By Kathleen Vanesian
By Amy Silverman
By Robrt L. Pela
By Jim Louvau
By Kathleen Vanesian
By Benjamin Leatherman
By New Times
By Becky Bartkowski
You want to do that? A city recreation center class, like one offered at the Phoenix Center, is a great introduction to welding. Mesa and Tempe often offer similar classes. And when you're ready to crank the gas, Mesa Community College offers a wide variety of structural and sculptural — oxyacetylene (gas) and electric (arc and MIG) — courses, which may even lead to certification.
Pieh Tool Company, Inc.
661 East Howards Road, Camp Verde
If you plan to forge weld, you're going to need both coal and coke (that's hot-burning bituminous coal). Picking up a bag of briquettes at Safeway won't cut it. Patience, grasshopper. There will be many steps before you're ready to haul 50-pound bags of coal and coke back to the Valley (save a spendy delivery charge). Pieh Tool Company can help guide you. Start here by mining Pieh's resources (excellent selection of books) and classes in advance of setting up your own shop with the tools and machines they sell.
When ASU metals instructor Tedd McDonah was studying metalsmithing in college, he made a piece of jewelry that resembled a fishing lure. In what was a slow progression from jewelry to a thesis, he started making actual lures. A folk art class opened his eyes to all kinds of different materials, and he began incorporating found objects and wood. McDonah's aren't necessarily lures that one might use to fish but tiny copper and preprinted steel (tin can) works of art. The hooks, then, become ironic, as these are so precise and beautiful, you'll want to dangle them from your ears. Check out McDonah's latest line of copper and pre-printed steel lures — Recyclures — on etsy.com.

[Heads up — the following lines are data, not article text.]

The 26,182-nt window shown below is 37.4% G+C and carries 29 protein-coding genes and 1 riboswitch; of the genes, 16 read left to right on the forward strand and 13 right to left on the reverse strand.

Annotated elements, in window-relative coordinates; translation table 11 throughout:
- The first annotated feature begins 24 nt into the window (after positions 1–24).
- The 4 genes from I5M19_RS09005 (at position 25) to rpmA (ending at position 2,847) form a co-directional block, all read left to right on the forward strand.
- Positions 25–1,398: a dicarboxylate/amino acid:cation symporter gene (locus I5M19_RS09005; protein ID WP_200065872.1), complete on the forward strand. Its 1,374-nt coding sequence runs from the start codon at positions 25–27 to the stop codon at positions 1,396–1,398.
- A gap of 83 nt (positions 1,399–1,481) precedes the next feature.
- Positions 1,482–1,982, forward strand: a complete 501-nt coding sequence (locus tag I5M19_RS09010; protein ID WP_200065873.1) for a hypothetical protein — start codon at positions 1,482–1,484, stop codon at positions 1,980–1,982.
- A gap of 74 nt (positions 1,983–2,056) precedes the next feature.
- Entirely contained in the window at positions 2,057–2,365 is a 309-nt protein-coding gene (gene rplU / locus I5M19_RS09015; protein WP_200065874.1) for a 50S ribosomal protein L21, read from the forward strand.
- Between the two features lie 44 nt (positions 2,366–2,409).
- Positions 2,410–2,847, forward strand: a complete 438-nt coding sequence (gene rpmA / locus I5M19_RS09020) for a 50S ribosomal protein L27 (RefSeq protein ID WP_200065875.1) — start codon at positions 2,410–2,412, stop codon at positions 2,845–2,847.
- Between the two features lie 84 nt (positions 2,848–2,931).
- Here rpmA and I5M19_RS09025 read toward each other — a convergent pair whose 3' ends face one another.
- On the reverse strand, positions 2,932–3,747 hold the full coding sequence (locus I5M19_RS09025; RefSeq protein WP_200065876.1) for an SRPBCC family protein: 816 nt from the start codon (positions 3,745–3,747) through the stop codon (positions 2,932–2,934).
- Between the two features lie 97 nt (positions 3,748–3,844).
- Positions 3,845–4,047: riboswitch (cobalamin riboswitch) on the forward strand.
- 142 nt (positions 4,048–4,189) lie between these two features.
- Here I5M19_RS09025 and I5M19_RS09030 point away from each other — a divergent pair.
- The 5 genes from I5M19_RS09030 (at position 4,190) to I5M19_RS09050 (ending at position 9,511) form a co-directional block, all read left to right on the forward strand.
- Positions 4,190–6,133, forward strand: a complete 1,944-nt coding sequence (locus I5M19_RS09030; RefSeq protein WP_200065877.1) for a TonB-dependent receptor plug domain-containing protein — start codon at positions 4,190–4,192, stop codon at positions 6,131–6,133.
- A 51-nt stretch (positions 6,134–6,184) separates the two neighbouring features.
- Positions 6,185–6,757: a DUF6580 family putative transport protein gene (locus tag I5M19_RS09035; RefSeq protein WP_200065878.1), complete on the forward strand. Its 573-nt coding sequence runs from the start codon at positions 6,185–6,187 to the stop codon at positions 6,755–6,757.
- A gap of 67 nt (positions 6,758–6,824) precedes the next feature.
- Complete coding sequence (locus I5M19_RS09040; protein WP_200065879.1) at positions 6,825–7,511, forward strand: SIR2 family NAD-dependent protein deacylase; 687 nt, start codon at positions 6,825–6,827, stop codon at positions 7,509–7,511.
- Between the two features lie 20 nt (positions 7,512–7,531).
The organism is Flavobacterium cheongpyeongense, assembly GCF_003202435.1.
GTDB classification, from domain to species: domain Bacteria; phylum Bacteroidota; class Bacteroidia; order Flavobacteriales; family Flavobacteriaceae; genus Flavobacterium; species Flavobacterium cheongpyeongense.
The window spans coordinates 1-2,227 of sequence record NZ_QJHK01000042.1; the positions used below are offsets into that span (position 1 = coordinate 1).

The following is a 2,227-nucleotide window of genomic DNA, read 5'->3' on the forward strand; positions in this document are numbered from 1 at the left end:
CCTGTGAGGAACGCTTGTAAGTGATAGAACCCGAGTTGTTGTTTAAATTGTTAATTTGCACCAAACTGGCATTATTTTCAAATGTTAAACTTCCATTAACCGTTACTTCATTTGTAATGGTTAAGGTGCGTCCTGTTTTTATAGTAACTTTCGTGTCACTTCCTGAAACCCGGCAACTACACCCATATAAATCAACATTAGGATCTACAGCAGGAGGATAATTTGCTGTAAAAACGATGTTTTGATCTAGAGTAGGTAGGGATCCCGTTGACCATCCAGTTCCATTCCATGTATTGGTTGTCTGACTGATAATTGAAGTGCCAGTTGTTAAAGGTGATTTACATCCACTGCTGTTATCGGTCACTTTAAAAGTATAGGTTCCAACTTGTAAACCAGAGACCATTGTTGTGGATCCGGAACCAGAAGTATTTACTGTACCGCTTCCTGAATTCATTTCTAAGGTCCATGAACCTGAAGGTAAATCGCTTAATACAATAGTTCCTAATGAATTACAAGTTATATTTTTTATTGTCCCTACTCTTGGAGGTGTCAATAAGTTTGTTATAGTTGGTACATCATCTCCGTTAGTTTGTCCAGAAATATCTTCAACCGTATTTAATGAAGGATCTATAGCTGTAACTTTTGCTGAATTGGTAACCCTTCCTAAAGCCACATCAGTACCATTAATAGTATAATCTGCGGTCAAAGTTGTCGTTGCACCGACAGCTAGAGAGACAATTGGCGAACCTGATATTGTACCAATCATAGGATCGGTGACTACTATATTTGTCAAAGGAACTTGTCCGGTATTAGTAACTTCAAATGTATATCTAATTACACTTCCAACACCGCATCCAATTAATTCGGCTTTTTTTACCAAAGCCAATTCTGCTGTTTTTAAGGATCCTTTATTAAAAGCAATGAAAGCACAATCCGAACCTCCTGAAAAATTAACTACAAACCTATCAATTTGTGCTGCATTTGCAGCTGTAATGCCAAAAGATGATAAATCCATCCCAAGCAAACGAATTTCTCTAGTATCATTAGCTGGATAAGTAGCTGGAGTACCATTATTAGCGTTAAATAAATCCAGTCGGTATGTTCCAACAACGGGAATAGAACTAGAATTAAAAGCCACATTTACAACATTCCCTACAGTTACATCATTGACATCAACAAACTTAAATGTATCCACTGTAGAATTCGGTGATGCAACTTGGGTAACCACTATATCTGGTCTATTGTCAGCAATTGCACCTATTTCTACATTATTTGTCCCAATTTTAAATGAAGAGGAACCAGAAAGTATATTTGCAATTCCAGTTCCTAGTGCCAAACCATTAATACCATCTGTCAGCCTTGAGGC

1436 North 44th Street, Phoenix
Lonnie's Inc., which has been selling supplies to valley jewelers, hobbyists, and craftsmen for 30 years, has an impressive selection of books and more. One of the many cool things you'll find here is a late craze in metal work — PMC, or precious metal clay. It's a moist clay-like material infused with microscopic metal particles developed by Mitsubishi Materials in Japan. You work it like clay, let it air dry, then fire it. The clay melts away and you're magically left with a silver or gold alloy object that can be polished, enameled, or soldered like any other metal object. Check out the Precious Metal Clay Guild's mind-blowing online gallery (www.pmcguild.com).
Arizona Artist Blacksmith Association
President's motto: Get it hot, hit it hard! The AABA offers dirt-cheap membership — $30 individual, $35 family — that buys you meetings, newsletters, classes, demonstrations, and, most important, community, even for those just starting to explore metals and how to melt and manipulate them. Check out the member's gallery online for all shapes and sizes of inspiration, from jewelry to massive chandeliers, gates, doors and much in between.
Fireborn, are you ready to change, expand, and accept the heat?